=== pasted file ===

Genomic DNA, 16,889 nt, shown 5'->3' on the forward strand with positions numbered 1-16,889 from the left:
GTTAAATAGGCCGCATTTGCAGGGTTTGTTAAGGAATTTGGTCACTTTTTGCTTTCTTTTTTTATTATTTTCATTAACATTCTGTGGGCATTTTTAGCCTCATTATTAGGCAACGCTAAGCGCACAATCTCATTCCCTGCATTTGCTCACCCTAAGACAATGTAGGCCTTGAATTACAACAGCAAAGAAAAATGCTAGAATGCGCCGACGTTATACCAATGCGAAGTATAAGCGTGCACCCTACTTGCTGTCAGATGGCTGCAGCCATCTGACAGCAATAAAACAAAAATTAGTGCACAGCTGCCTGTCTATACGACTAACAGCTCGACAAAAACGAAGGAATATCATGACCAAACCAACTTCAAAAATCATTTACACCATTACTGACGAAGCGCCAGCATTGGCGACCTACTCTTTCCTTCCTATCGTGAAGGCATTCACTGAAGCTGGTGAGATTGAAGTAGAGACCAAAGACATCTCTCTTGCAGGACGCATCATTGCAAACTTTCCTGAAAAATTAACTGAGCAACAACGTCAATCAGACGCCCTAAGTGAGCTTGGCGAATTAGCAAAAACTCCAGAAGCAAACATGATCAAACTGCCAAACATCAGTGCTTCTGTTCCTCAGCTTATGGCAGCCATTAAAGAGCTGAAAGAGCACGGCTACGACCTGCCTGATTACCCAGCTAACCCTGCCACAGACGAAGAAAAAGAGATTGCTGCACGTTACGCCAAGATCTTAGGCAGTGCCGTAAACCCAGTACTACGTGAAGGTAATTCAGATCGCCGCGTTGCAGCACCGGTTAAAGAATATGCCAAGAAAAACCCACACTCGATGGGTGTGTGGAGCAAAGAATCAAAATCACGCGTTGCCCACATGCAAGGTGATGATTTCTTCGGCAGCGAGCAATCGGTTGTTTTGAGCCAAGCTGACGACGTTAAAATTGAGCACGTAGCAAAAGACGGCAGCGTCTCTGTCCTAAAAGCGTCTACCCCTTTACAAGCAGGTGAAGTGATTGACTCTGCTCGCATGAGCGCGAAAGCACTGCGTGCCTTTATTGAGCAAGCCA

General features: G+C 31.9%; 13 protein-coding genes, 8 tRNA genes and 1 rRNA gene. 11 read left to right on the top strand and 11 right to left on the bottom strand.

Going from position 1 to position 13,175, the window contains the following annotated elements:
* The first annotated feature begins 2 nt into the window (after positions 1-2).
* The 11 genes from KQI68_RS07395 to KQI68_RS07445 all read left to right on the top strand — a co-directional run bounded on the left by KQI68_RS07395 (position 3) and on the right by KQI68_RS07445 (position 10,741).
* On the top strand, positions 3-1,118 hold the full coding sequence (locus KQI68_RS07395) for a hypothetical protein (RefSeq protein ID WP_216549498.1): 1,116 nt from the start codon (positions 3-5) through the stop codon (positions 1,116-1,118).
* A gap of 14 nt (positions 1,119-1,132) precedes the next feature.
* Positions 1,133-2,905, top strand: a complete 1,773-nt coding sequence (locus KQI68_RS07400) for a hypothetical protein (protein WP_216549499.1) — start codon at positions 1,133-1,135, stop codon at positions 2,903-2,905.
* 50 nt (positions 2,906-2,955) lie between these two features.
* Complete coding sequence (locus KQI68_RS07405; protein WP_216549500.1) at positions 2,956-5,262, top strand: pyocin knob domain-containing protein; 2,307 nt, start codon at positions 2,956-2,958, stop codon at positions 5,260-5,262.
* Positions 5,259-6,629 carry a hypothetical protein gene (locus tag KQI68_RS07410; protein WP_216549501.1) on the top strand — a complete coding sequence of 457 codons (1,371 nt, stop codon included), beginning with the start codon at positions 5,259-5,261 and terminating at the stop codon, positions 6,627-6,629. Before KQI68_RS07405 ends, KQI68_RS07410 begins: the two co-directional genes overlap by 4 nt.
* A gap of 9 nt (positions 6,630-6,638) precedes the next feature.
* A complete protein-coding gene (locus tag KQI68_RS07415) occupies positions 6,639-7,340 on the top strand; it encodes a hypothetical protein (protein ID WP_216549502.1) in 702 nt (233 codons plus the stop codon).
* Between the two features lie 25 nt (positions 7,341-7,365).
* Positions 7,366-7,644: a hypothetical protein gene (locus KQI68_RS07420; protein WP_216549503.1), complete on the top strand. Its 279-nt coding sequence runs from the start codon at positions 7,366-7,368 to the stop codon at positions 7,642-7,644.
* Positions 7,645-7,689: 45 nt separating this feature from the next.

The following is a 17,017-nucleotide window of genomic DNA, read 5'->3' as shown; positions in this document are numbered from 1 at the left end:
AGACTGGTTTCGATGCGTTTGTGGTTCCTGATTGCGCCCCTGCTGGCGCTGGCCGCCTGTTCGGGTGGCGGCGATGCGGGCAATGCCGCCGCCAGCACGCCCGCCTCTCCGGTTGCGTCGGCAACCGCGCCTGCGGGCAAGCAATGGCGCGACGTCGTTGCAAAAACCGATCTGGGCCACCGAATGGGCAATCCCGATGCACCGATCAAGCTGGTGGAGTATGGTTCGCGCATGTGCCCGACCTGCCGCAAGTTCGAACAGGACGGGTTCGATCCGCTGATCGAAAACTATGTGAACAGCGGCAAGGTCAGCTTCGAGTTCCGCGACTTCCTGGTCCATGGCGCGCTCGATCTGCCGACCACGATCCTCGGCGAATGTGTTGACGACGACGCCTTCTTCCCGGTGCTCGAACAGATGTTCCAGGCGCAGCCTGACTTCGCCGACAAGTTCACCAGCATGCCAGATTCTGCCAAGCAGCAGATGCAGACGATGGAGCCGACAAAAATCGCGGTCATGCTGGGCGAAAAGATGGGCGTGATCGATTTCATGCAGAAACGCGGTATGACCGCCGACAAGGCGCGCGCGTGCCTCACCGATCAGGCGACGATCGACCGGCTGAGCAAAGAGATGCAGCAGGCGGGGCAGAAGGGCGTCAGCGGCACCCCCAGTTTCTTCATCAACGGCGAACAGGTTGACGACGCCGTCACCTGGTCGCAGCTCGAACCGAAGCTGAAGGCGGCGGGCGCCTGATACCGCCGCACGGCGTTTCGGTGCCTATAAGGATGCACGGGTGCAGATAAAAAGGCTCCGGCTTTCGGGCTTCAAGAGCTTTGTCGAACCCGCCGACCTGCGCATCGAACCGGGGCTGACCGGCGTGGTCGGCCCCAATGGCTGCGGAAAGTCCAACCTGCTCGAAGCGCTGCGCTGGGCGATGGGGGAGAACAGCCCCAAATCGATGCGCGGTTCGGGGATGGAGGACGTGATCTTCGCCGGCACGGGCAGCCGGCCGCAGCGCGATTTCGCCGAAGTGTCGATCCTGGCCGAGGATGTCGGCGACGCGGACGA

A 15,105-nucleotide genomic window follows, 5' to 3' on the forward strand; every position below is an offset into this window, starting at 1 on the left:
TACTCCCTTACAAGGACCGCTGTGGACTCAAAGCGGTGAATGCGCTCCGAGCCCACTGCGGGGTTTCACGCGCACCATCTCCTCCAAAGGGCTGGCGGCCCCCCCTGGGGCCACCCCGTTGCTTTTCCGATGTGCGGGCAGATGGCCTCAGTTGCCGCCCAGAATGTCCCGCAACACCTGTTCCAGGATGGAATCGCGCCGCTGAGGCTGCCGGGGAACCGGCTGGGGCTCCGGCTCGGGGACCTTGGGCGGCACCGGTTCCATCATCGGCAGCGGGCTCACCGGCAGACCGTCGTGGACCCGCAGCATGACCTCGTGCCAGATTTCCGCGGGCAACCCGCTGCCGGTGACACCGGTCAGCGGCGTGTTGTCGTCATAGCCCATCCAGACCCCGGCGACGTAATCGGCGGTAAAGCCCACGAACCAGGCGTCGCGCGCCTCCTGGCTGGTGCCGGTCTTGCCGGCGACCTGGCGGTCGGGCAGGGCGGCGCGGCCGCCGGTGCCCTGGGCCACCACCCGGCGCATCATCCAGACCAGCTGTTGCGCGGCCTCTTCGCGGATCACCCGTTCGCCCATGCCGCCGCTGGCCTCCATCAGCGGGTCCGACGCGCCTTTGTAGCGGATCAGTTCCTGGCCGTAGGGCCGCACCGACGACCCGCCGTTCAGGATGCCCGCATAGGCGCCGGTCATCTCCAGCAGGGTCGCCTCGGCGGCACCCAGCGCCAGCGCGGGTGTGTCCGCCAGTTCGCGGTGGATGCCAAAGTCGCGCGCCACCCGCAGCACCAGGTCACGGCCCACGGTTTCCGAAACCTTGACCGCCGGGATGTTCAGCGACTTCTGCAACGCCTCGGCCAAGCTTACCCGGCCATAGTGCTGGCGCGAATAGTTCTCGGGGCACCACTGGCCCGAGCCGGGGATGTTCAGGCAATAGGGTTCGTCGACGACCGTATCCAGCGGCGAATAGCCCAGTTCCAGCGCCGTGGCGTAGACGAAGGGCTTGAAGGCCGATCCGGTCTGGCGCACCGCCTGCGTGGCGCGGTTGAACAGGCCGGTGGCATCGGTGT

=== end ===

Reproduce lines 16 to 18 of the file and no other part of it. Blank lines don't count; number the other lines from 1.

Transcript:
* Positions 7,366-7,644: a hypothetical protein gene (locus KQI68_RS07420; protein WP_216549503.1), complete on the top strand. Its 279-nt coding sequence runs from the start codon at positions 7,366-7,368 to the stop codon at positions 7,642-7,644.
* Positions 7,645-7,689: 45 nt separating this feature from the next.

The following is a 17,017-nucleotide window of genomic DNA, read 5'->3' as shown; positions in this document are numbered from 1 at the left end: